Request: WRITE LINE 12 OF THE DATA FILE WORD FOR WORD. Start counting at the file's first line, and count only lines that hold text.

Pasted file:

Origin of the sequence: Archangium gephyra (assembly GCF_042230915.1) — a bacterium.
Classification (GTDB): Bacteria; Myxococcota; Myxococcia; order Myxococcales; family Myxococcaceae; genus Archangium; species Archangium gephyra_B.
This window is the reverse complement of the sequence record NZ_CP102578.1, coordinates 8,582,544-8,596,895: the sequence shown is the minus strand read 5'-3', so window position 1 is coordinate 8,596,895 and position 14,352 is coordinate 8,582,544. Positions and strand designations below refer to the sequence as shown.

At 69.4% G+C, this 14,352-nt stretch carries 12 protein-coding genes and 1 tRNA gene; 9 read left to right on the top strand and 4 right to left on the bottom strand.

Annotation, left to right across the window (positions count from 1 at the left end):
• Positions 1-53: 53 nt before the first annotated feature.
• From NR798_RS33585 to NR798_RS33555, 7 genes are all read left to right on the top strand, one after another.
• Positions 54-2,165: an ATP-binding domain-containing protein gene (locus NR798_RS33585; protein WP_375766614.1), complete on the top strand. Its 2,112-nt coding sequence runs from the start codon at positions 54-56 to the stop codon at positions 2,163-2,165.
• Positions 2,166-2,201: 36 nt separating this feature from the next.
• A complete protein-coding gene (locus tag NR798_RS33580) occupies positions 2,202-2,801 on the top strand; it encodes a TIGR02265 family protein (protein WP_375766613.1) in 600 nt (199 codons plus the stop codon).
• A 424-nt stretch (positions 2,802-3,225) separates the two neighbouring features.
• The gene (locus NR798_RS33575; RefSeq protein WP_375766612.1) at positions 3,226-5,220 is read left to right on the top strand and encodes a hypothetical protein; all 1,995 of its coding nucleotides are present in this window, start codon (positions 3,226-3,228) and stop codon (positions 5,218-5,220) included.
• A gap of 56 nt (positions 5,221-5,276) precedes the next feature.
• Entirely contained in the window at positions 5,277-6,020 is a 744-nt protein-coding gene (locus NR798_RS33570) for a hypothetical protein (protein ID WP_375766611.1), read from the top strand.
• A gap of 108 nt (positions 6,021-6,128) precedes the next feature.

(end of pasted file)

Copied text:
• The gene (locus NR798_RS33575; RefSeq protein WP_375766612.1) at positions 3,226-5,220 is read left to right on the top strand and encodes a hypothetical protein; all 1,995 of its coding nucleotides are present in this window, start codon (positions 3,226-3,228) and stop codon (positions 5,218-5,220) included.